Mud house with 108 rooms
12:00 AM, March 16, 2019 / LAST MODIFIED: 02:22 AM, March 16, 2019

Mud house with 108 rooms

Several land owners built it on one-acre land in Naogaon

Mud houses are not uncommon in rural Bangladesh but they don't have 108 rooms like the one at a Naogaon village.

Built in 1986 by some well-off land owners, the two-storied house stands on an acre in Alipur village under Mohadevpur upazila.

While char dwellers like corrugated-iron-sheet houses for easy shifting during flood and erosions, affluent people in dry regions preferred mud houses before concrete started making a splash. Mud houses are eco-friendly and are cool during the summer.

There are many mud houses in remote villages of the Barind region. The one in Alipur village, seven kilometres from Naogaon's Nohata intersection, stands apart with its enormous size.

Those who built the house as a hobby are Shamsher Ali Akanda, Taher Ali Akanda and their brother-in-law Taser Uddin Mondol.

The house is 300 feet long and 100 feet wide, has 11 main entries, and 12 staircases to go to the first floor. The roof is made of corrugated iron sheets and there are rectangular spaces between rooms.

Shamsher's son Azahar Ali Akanda said his ancestors engaged hundred labourers and also got their hands dirty to build the house.

It took seven months to complete.

“They collected mud from cropland on the east side of the house,” he said, adding, “They did it out of pleasure. They thought their sons and daughters would live in it together.”

They used bamboo, wood, and straws mixed with mud for the walls and floors. For the roof, they used 200 bundles of corrugated iron sheets collected from several shops, according to Azahar.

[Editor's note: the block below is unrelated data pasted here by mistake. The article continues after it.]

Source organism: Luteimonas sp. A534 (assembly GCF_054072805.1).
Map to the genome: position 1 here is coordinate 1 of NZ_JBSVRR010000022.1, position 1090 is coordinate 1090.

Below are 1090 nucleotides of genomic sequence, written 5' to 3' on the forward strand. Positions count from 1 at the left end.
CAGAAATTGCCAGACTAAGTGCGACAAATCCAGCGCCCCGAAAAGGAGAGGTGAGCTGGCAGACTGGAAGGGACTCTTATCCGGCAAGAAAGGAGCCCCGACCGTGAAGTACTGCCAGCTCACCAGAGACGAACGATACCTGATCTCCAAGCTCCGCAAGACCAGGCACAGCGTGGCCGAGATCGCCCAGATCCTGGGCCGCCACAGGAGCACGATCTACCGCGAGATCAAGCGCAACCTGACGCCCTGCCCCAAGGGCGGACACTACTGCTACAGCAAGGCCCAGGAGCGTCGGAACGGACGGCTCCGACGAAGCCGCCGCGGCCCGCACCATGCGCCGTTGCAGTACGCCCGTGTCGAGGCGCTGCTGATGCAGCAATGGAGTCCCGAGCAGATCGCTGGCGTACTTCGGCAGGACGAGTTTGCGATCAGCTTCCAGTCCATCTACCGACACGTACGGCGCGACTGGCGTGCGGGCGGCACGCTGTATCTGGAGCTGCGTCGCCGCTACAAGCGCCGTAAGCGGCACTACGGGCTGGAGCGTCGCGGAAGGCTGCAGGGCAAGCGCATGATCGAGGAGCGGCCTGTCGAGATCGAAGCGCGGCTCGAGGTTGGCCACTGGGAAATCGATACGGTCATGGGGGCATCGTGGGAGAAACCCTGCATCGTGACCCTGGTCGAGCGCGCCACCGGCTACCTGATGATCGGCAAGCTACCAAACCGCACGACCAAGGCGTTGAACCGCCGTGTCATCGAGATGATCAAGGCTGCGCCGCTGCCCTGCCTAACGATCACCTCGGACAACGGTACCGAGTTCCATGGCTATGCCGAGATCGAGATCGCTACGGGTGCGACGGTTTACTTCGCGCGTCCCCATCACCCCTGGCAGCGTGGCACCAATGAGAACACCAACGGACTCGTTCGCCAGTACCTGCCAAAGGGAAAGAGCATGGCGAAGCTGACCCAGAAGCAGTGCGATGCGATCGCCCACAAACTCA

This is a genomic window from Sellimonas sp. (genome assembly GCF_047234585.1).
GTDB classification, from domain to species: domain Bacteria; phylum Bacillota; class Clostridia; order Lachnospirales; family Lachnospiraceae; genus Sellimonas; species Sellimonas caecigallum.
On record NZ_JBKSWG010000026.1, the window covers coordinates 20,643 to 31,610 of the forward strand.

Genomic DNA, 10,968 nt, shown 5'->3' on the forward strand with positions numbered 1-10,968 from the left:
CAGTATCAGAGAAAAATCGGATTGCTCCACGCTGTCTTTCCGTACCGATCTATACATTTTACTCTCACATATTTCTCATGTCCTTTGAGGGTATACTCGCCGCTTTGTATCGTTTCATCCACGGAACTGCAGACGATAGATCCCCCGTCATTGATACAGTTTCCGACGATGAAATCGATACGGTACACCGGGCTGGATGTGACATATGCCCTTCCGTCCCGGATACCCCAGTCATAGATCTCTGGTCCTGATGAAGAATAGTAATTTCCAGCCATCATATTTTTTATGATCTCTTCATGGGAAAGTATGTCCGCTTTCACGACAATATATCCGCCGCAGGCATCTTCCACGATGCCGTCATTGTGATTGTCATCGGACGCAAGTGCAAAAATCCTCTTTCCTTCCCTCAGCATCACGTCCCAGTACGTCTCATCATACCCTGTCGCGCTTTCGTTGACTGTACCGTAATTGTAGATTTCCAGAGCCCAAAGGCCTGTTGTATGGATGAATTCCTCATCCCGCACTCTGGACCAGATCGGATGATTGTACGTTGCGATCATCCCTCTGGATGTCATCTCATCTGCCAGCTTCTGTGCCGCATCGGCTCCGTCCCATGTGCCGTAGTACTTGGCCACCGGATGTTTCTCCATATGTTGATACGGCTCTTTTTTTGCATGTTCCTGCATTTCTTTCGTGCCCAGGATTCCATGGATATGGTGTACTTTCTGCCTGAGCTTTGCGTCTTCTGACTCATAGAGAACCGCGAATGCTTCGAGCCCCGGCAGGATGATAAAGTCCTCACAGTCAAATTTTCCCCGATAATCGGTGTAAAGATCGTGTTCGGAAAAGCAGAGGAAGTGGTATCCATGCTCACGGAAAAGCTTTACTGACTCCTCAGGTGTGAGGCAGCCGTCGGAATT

Since the demise of Akandas and Mondols, families of eight of their sons have been living in the house, said Cheragpur Union Parishad Chairman Shibnath Mishra.

Although many tourists visit the house every year, the heirs, for whom it was built, have hurt its grandeur whilst dividing it among themselves with walls.

“Before one could go to any room through any of the main doors but now the successors have built mud or concrete walls at places,” Azahar told The Daily Star.

During a recent visit, this correspondent saw some inheritors erecting concrete walls and placing tiles. Some were putting red mud and white lime on the floors and walls for preservation.

Taher's son Masud Rana said he brought some changes with concrete and tiles because repairing with mud was difficult. “The mud repair process needs expertise and time. We don't have that.”

Azahar's wife Reshma Begum said, “My in-laws had strong aesthetic sense. But their inheritors hardly understand it. I frequently repair my portion.”

The residents now use some rooms for storing harvests and some as guest rooms. “All the rooms are used someway. The 20-inch walls keep us cool in summer and warm in winter,” said Reshma.

Sometimes the house moves when someone walks on certain parts on the first floor, she added.

Upazila Nirbahi Officer Mobarak Hossain said they were working to protect the mud house considering its tourism value.

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